David Ramsden: Bond trading, innovation and evolution - a Bank of England perspective

Speech by Sir David Ramsden, Deputy Governor for Markets and Banking of the Bank of England, at the Association for Financial Markets in Europe (AFME) Bond Trading, Innovation and Evolution Forum, London, 27 February 2024.

The views expressed in this speech are those of the speaker and not the view of the BIS.

Central bank speech  | 
06 March 2024


Thank you to AFME for the invitation to speak at this first forum on bond trading, innovation, and evolution. Given my responsibilities at the Bank my remarks will focus on our perspective of the main themes of the forum in terms of our involvement in and engagement with these key sterling wholesale markets in the financial system. Today's conference is well timed to take stock of the evolution of the Bank's trading relationship with a core part of these markets, the market for gilts, through the MPC's quantitative tightening (QT) programme, a key element in the normalisation of our balance sheet.

The amount of gilts held in the Bank's Asset Purchase Facility (APF) on behalf of the MPC reached a peak of £875 billion in early 2022 and has since fallen back to £735 billion. As a share of outstanding government debt, the share has fallen from 35% to 31%.

At the same time, understanding and supporting continuing innovation in the settlement infrastructure on which all financial markets rely, both as an enabler and an encourager, is a key element in delivering monetary and financial stability. And this now too is a good time to update on how the Bank's approach is evolving.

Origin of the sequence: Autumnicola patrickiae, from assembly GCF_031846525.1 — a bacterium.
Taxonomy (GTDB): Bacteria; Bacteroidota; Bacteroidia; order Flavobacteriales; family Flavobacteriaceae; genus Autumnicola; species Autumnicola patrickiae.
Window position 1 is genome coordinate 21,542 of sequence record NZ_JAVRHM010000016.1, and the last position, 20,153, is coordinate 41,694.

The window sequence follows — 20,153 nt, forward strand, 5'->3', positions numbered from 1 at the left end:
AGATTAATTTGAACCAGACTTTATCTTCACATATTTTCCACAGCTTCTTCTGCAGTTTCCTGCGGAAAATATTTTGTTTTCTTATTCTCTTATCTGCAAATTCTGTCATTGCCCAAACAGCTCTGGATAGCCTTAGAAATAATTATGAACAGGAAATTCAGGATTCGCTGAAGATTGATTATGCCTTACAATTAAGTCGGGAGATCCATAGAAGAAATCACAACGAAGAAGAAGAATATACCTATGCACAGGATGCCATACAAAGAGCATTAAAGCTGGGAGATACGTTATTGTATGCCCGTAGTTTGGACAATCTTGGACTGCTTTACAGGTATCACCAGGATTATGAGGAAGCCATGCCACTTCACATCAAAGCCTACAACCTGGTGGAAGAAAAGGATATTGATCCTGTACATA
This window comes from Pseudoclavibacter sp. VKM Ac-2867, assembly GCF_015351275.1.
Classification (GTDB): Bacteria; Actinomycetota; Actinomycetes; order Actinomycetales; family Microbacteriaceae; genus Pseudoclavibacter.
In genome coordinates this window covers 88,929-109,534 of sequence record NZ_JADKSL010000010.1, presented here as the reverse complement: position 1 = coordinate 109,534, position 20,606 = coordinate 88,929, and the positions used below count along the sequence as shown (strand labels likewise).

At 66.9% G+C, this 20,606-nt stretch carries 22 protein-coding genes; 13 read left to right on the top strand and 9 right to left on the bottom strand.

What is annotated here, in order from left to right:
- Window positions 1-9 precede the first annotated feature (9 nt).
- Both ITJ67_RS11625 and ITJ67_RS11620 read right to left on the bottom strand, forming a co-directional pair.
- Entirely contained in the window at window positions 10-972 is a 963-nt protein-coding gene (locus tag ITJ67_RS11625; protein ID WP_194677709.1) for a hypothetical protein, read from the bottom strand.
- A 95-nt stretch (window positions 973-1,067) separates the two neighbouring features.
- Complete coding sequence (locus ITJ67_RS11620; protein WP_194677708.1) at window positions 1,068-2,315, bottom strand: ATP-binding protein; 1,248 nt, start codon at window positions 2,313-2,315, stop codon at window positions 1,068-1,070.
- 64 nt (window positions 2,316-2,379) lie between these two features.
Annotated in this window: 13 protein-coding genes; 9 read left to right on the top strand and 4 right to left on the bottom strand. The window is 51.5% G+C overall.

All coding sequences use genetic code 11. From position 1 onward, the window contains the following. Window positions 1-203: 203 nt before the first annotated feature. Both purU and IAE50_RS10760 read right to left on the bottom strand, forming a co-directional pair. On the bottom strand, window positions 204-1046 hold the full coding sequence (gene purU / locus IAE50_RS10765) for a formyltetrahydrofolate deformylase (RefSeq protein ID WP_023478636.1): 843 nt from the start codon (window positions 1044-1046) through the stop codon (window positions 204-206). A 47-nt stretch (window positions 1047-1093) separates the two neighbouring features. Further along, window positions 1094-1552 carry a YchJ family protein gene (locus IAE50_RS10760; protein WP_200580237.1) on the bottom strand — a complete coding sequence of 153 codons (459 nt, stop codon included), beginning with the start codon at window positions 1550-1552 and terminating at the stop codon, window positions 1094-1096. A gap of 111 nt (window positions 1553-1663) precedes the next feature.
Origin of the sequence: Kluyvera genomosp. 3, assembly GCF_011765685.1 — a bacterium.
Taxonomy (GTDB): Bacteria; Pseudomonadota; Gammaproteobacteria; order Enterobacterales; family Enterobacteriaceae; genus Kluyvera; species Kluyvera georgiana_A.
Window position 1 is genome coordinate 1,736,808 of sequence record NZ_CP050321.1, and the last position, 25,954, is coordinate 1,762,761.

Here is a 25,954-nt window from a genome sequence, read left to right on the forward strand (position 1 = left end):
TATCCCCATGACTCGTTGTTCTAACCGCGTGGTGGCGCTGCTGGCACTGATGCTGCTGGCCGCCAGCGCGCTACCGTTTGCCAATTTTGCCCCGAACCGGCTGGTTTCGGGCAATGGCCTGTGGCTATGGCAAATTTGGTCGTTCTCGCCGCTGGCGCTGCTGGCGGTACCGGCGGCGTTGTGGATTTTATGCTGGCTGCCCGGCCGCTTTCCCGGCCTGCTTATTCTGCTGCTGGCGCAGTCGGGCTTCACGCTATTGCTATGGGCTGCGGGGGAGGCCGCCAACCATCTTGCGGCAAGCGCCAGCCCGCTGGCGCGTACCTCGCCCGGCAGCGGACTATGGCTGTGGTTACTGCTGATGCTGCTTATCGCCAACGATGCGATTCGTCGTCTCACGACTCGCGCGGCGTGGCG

A brief history of the Bank's involvement in bond markets

To frame where we stand today, I'd like to start with some history. The Bank can track its connection to bond markets all the way back to its incorporation in 1694. The Bank came into being with the specific purpose of raising funds for England's war effort against France. To help raise funds, the government created a new joint-stock company, where investors were effectively purchasing government debt to become shareholders in the company. That company was the Bank of England and so began the 330 years, and counting, relationship between the Bank and bond markets.